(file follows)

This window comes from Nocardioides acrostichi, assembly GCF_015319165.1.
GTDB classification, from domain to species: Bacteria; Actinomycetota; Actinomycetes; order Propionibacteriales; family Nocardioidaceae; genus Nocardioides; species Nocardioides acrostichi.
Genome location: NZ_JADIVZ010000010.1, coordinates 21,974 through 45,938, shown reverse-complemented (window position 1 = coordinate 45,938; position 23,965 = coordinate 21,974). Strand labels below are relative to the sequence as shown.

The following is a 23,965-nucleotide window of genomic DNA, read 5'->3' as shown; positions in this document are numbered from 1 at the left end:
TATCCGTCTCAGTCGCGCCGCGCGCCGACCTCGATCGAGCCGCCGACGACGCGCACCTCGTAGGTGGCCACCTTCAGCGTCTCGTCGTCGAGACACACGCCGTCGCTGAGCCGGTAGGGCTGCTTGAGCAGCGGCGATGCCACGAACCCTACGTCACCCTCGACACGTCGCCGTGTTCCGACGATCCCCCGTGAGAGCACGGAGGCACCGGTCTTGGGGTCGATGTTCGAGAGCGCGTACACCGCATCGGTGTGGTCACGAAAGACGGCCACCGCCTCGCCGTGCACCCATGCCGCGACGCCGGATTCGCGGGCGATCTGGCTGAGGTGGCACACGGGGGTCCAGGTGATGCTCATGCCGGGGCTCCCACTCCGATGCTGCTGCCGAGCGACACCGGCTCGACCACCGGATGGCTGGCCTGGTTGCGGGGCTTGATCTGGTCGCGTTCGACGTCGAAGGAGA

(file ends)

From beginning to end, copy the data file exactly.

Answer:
This window comes from Nocardioides acrostichi, assembly GCF_015319165.1.
GTDB classification, from domain to species: Bacteria; Actinomycetota; Actinomycetes; order Propionibacteriales; family Nocardioidaceae; genus Nocardioides; species Nocardioides acrostichi.
Genome location: NZ_JADIVZ010000010.1, coordinates 21,974 through 45,938, shown reverse-complemented (window position 1 = coordinate 45,938; position 23,965 = coordinate 21,974). Strand labels below are relative to the sequence as shown.

The following is a 23,965-nucleotide window of genomic DNA, read 5'->3' as shown; positions in this document are numbered from 1 at the left end:
TATCCGTCTCAGTCGCGCCGCGCGCCGACCTCGATCGAGCCGCCGACGACGCGCACCTCGTAGGTGGCCACCTTCAGCGTCTCGTCGTCGAGACACACGCCGTCGCTGAGCCGGTAGGGCTGCTTGAGCAGCGGCGATGCCACGAACCCTACGTCACCCTCGACACGTCGCCGTGTTCCGACGATCCCCCGTGAGAGCACGGAGGCACCGGTCTTGGGGTCGATGTTCGAGAGCGCGTACACCGCATCGGTGTGGTCACGAAAGACGGCCACCGCCTCGCCGTGCACCCATGCCGCGACGCCGGATTCGCGGGCGATCTGGCTGAGGTGGCACACGGGGGTCCAGGTGATGCTCATGCCGGGGCTCCCACTCCGATGCTGCTGCCGAGCGACACCGGCTCGACCACCGGATGGCTGGCCTGGTTGCGGGGCTTGATCTGGTCGCGTTCGACGTCGAAGGAGA